Youth Soccer: What’s the Goal?


Youth Soccer: What’s the Goal?

Youth Soccer: What's the Goal, , by Jessica Laniak, PT, DPT, OCS, Powered by Nemours Children's Health System

This fall, young athletes will line up on soccer fields with new cleats, uniforms, teammates, and coaches. But for many, fall isn’t the beginning of a season — it’s merely the continuation of playing youth soccer year-round. The sports epidemic of specializing in one sport too early (under the age of 12), has been widely publicized. However, these days it’s more than likely that you and your young athlete spent most of your summer at travel soccer tournaments, team camps, and soccer preseason. I know, I’ve been there with you.

I’m a mother of four boys and a travel youth soccer coach for my 10-year-old. And I very often grapple with my reality of raising a soccer family and my professional responsibility as a pediatric sports medicine physical therapist. When I integrate my current daily life with my former life, as a collegiate soccer player, I totally understand the perspective of the player.

Soccer doesn’t feel excessive when you’re spending time with teammates in between games at a tournament or at team camp. But it can seem overwhelming when you’re being carried off the field with an injury. Or you’re working your way back from an anterior cruciate ligament (ACL) tear to try out for your high school team.

And with this in mind, I ask you and your young athlete to think about this: “Am I ready for this season?”

The Risks of Too Much Youth Soccer 

Many youth athletes have spent countless hours perfecting their footwork, speed, and multiple shots on goal to prepare for the season. But, unlike their professional soccer athlete counterparts, our athletes are still growing and developing daily.

This makes young soccer players more susceptible to injury, especially around their growth plates. Having a pulled hamstring, groin muscle, or hip flexor is not common in youth athletes. If they have a muscular pain, they likely have at least irritated the bone that it attaches to, causing something called an “apophysitis” (an overuse injury of the growth plate).

These injuries should be attended to carefully and evaluated fully by a medical provider, rather than played through. If your athlete is limping after or while playing, play needs to stop.

How to Reduce the Risk of Soccer Injuries

The risk of a youth soccer injury can be prevented.

Warming Up Before Play

Injury prevention programs like FIFA 11+ focus on a complete, dynamic warm-up before training and before play. This type of warm-up program is especially crucial for kids who are still growing.

Return to Play

As a physical therapist, my immediate concern is a child’s physical readiness of returning to play. If your child was recovering from an injury during the summer season — whether it’s an ankle sprain, an ACL surgery, or a concussion — rehabilitation is most important. Rushing the last few stages of recovery to return to play “in your season” is just asking for another injury. Or, it could mean an unsuccessful season, playing at less than 100 percent.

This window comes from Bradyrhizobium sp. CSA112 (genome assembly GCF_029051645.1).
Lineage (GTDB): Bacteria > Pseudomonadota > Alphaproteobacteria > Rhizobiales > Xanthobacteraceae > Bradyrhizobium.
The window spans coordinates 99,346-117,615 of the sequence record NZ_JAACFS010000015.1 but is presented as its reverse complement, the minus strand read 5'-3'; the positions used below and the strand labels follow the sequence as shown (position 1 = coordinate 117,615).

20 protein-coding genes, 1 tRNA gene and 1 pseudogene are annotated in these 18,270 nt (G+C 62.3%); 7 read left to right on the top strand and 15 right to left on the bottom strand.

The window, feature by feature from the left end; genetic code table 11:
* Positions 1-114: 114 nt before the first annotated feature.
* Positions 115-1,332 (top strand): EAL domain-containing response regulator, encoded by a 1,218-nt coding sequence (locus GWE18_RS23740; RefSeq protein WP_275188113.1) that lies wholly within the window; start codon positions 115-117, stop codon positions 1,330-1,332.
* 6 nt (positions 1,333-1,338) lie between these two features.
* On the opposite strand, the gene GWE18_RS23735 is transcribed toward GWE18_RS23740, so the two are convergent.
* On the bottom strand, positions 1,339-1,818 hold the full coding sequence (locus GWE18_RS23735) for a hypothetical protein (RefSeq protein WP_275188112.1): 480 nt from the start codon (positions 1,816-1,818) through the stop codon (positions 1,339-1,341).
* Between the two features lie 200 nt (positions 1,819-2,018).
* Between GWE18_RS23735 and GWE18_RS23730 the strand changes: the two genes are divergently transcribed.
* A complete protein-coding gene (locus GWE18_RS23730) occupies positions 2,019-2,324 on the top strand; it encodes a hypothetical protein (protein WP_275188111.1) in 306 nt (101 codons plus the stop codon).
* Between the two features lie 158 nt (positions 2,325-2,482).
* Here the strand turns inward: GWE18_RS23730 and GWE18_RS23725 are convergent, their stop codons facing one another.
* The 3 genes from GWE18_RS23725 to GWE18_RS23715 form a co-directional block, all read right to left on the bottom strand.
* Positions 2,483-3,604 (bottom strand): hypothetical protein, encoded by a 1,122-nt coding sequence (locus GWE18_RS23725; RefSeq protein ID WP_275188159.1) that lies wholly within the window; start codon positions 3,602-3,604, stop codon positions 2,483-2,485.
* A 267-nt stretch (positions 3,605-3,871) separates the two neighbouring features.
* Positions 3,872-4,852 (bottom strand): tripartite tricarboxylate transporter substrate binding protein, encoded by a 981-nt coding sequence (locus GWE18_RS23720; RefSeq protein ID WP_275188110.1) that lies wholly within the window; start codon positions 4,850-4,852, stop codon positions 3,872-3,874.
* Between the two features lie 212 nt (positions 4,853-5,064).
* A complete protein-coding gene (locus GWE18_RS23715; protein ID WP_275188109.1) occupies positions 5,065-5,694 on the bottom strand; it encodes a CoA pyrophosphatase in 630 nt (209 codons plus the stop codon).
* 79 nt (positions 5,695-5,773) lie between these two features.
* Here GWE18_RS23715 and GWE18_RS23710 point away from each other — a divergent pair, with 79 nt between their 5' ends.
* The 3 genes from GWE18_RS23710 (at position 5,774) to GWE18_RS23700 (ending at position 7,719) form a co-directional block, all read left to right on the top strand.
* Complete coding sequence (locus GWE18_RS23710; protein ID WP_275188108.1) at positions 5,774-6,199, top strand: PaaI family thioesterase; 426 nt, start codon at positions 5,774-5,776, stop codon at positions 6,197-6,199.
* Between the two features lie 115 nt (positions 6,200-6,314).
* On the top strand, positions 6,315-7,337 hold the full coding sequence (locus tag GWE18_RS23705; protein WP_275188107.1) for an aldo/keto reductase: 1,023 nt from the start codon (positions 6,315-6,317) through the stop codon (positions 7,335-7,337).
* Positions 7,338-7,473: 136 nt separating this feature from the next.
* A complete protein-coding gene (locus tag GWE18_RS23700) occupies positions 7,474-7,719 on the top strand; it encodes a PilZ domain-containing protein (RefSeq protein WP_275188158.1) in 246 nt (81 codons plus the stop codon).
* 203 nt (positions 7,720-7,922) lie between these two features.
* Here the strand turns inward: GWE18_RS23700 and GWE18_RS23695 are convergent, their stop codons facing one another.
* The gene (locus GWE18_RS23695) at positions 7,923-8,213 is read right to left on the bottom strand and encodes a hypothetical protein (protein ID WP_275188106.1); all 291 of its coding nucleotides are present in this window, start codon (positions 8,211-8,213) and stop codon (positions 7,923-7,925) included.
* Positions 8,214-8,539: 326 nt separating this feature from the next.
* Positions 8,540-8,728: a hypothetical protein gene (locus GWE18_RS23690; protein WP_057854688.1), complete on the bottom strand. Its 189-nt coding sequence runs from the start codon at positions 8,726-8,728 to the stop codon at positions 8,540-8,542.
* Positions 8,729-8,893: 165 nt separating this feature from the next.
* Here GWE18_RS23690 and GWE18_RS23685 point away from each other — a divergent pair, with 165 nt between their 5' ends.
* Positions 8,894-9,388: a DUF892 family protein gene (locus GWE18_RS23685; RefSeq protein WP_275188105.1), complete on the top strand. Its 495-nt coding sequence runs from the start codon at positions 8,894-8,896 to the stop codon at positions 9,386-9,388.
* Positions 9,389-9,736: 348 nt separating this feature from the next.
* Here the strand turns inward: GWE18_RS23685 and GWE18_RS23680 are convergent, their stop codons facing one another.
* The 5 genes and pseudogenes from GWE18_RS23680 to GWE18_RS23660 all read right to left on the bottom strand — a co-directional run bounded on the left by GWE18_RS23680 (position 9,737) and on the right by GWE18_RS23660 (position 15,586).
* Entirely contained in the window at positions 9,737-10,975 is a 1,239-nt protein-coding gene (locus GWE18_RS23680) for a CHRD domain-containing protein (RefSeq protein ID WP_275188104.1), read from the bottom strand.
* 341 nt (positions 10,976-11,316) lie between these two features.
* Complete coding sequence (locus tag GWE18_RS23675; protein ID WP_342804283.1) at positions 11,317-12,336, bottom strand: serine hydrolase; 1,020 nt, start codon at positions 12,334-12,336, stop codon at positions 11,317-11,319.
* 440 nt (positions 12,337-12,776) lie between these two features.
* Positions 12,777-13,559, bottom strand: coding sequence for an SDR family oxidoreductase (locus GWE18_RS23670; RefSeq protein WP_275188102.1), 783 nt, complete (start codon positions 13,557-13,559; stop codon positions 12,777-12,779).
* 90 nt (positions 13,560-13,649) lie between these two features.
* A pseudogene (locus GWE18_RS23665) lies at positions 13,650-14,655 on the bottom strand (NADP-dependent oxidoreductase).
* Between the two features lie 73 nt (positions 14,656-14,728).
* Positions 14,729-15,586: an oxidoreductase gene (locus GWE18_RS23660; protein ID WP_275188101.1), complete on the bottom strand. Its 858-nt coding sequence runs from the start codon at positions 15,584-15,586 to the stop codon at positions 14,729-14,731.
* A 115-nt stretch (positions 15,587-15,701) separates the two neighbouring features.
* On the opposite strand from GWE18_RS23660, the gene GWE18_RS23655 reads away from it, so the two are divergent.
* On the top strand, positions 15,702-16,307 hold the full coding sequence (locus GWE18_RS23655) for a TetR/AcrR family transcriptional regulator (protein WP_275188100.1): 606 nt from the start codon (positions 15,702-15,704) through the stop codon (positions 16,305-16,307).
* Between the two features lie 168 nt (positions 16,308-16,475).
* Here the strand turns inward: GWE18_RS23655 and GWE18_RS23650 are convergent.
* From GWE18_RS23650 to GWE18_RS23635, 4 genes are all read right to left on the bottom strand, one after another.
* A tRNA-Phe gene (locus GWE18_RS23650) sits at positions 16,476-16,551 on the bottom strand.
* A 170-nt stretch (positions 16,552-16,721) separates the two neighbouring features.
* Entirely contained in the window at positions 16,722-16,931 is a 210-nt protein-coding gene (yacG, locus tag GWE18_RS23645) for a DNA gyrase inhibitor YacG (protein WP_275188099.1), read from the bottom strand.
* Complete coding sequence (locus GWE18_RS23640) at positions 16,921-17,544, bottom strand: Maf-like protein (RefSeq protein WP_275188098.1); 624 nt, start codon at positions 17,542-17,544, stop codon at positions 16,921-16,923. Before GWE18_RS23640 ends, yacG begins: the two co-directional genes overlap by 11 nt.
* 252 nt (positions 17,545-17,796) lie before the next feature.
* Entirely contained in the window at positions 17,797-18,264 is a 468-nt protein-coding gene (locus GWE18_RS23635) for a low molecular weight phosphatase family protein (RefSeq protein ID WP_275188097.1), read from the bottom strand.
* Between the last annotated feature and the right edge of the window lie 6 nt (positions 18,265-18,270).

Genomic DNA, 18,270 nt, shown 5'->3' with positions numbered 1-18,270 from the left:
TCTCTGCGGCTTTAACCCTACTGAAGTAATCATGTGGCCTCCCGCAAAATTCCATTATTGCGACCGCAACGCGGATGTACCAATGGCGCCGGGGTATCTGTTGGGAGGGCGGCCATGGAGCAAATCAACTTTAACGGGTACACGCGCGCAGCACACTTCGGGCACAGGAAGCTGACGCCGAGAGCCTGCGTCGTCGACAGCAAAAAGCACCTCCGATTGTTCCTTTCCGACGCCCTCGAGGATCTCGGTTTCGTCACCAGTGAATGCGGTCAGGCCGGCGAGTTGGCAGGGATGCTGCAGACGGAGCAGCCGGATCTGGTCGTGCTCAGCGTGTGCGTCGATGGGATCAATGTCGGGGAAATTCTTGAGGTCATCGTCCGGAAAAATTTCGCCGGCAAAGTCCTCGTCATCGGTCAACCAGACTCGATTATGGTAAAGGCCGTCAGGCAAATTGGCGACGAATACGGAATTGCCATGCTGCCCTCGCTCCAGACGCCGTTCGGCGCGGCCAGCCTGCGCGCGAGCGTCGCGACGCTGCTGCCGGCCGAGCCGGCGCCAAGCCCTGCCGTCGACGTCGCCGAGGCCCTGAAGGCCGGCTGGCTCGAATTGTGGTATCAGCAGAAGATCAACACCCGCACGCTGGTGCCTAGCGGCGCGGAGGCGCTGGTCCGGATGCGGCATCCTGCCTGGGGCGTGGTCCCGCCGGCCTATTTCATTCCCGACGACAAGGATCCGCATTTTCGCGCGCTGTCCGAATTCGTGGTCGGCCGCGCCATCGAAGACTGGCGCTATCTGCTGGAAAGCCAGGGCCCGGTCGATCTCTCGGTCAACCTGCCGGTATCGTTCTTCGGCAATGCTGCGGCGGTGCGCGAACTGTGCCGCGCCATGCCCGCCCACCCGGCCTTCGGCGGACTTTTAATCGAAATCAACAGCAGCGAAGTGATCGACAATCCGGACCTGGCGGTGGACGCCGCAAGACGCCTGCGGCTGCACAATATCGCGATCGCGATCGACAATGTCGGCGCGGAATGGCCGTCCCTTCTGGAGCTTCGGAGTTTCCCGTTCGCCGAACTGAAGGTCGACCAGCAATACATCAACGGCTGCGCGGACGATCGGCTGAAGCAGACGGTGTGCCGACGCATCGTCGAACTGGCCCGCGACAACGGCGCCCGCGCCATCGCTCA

So, work with your child’s physical therapist and sports medicine team to make sure not only the bare minimum is met, but that your athlete is better than before the injury. When kids increase their complete athletic performance during rehabilitation, they’ll be a stronger player upon their return.

Mental Readiness

The mother in me and the former athlete think about readiness in another form too — psychologically. We know that over-training, specializing in one sport, and the hormonal changes in youth athletes all take both a physical and mental toll.

Signs of burnout in our youth athletes are important to listen to and address. Losing interest in their team/sport, making negative comments about their performance, and having sleep disturbances aren’t always related to being an adolescent. There’s even research to support that athletes experiencing burnout are also 70-93 percent more likely to have an injury.

When you step out onto the fields this fall:

  • Remember that “success doesn’t happen overnight.”

  • Be the parent on the sideline and not the coach.

  • Be positive about your child’s performance and listen closely when they’re complaining.

  • Focus on what other areas outside of sports are giving them success and helping them to develop as a well-rounded person.

We want our children to reflect back someday on their sports experience and know how it helped create their character as an adult.

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Jessica Laniak, PT, DPT, OCS

Jessica Laniak, PT, DPT, OCS, is a pediatric sports medicine physical therapist at the Nemours Center for Sports Medicine, Nemours Children's Hospital in Wilmington, Del.